Thursday, October 4, 2007

Burma (Myanmar) and Aung San Suu Kyi

You might be interested in some historical and current information about Burma (also referred to as Myanmar) as well as Aung San Suu Kyi.

I have written this primarily based on material gathered from Wikipedia on Burma (Myanmar) and Aung San Suu Kyi.

The political system of Burma remains under the tight control of the State Peace and Development Council, the military government led, since 1992, by Senior General Than Shwe, first among equals in the current regime. He is said to be superstitious and to consult with astrologers, but otherwise has a public image that is taciturn in the extreme. No. 2 is Deputy Senior Gen. Maung Aye, whose reputation is, if anything, more ruthless than Than Shwe's, probably because he has more field combat experience from fighting ethnic rebels. Soldiers in the 400,000-strong military live secluded from civilian life in isolated barracks; their families are provided with housing as well.

The Burmese military has dominated government since General Ne Win led a coup in 1962 that toppled the civilian government of U Nu. Part of the British Empire until 1948, Burma continues to struggle to mend its ethnic tensions.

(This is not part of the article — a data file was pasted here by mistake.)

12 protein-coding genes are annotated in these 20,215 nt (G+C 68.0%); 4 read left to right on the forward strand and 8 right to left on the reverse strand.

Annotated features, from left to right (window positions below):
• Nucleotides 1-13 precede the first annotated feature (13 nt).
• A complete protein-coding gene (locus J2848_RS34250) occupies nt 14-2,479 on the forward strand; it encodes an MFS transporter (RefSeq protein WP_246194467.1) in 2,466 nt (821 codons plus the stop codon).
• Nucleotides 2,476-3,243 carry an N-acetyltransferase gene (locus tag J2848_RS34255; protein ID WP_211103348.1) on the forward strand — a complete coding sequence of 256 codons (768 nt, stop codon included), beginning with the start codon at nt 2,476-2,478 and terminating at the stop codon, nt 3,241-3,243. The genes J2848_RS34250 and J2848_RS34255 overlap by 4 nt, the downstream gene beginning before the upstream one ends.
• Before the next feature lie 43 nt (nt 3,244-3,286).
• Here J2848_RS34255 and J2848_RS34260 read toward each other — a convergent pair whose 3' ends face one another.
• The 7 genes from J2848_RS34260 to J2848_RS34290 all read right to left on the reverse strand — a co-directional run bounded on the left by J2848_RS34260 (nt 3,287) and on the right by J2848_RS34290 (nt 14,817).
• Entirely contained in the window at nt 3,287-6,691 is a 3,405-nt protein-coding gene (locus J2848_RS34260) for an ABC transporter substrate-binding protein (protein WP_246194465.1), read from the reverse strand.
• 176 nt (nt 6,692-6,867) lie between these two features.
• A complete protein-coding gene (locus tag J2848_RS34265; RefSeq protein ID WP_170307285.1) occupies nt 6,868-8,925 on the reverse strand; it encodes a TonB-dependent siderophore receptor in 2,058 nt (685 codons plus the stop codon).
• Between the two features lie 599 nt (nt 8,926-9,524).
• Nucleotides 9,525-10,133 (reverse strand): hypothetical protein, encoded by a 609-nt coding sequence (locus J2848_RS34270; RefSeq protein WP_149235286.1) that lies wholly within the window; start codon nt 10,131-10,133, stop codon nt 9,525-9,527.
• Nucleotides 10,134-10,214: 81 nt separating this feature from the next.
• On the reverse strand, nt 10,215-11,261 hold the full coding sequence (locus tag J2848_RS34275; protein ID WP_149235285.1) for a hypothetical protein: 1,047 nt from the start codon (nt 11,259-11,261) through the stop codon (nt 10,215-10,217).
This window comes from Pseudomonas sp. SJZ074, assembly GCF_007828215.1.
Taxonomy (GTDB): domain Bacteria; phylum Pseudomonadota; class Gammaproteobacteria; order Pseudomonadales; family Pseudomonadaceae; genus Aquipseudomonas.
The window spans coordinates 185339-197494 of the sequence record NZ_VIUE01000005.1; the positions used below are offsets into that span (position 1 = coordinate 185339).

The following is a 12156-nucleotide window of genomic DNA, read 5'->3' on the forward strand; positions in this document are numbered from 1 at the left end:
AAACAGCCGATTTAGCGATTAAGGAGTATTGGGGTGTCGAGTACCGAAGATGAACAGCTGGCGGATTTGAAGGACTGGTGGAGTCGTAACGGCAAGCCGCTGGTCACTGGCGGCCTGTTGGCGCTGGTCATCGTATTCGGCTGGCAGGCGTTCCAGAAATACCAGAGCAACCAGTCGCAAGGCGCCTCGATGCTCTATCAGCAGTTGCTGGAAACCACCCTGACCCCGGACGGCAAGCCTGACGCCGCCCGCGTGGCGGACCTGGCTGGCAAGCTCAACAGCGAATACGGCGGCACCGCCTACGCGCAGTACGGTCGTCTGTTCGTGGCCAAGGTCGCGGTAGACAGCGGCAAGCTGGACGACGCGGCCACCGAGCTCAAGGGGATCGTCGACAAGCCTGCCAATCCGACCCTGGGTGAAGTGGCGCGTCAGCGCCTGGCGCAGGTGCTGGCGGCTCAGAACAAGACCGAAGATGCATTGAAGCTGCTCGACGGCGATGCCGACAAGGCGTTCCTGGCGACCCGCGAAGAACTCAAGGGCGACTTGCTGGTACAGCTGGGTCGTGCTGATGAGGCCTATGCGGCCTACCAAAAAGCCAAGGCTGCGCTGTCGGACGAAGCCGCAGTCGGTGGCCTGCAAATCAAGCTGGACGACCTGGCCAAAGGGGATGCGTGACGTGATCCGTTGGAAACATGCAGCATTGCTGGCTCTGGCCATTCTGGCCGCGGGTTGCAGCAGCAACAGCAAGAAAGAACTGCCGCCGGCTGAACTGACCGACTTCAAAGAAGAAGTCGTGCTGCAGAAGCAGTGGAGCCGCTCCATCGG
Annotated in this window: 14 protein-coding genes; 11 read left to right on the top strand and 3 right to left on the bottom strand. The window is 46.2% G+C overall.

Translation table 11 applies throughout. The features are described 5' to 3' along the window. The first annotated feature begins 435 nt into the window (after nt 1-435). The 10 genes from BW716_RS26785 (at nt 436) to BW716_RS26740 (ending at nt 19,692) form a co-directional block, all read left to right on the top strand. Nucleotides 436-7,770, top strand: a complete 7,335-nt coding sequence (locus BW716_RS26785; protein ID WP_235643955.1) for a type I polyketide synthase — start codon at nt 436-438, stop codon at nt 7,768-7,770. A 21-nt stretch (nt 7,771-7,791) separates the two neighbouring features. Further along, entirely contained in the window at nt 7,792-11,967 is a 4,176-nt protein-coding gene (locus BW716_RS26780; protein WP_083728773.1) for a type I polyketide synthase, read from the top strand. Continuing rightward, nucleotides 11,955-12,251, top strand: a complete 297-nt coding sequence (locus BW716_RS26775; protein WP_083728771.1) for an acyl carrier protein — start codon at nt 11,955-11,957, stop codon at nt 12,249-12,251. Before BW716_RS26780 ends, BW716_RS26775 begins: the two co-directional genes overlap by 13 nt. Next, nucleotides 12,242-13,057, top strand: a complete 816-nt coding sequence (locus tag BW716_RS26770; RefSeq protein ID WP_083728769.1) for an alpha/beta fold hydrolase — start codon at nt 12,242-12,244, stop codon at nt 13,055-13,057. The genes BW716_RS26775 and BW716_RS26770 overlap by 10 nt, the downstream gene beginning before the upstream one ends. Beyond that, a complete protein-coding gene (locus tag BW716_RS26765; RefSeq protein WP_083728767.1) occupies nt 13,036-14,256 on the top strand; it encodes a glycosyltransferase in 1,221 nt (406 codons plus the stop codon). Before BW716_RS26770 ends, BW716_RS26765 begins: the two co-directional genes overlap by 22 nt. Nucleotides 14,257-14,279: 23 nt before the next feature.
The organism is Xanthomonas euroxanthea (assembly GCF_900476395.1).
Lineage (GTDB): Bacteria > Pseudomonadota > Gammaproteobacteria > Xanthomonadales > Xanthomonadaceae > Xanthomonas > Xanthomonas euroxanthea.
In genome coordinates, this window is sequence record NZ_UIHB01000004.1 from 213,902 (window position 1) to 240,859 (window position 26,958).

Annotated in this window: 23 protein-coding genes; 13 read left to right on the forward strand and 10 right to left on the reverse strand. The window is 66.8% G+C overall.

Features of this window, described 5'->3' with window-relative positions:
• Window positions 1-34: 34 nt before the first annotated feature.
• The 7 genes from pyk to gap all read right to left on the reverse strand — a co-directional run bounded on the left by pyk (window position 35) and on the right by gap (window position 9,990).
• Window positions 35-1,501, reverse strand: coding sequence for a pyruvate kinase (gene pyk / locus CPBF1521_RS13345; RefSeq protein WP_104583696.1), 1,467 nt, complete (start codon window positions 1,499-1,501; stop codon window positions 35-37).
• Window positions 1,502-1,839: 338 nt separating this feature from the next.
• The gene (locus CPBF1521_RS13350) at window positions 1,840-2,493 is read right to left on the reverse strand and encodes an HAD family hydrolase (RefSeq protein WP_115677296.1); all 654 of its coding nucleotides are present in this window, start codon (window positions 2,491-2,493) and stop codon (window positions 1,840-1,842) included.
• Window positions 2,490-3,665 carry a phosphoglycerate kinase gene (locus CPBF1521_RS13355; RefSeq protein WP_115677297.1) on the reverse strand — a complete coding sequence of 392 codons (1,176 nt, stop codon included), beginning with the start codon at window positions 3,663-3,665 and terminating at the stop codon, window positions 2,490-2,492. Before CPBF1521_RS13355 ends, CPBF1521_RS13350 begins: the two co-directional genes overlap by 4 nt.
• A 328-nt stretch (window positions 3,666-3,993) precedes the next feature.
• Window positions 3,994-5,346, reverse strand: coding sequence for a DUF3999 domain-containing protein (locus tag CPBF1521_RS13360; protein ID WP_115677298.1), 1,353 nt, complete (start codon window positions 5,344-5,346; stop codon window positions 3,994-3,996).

In 1988, the Burmese army violently repressed protests against economic mismanagement and political oppression. On 8 August 1988, the military opened fire on demonstrators in what is known as 8888 Uprising and imposed martial law. However, the 1988 protests paved way for the 1990 People’s Assembly elections. The election results were subsequently annulled by Senior General Saw Maung’s government. The National League for Democracy, led by Aung San Suu Kyi, won over 60% of the vote and over 80% of parliamentary seats in the 1990 election, the first held in 30 years. The military-backed National Unity Party won less than 2% of the seats.

Aung San Suu Kyi has earned international recognition as an activist for the return of democratic rule, winning the Nobel Peace Prize in 1991. The decision of the Nobel Committee mentions: The Norwegian Nobel Committee has decided to award the Nobel Peace Prize for 1991 to Aung San Suu Kyi of Myanmar (Burma) for her non-violent struggle for democracy and human rights. ...Suu Kyi's struggle is one of the most extraordinary examples of civil courage in Asia in recent decades. She has become an important symbol in the struggle against oppression.....In awarding the Nobel Peace Prize for 1991 to Aung San Suu Kyi, the Norwegian Nobel Committee wishes to honour this woman for her unflagging efforts and to show its support for the many people throughout the world who are striving to attain democracy, human rights and ethnic conciliation by peaceful means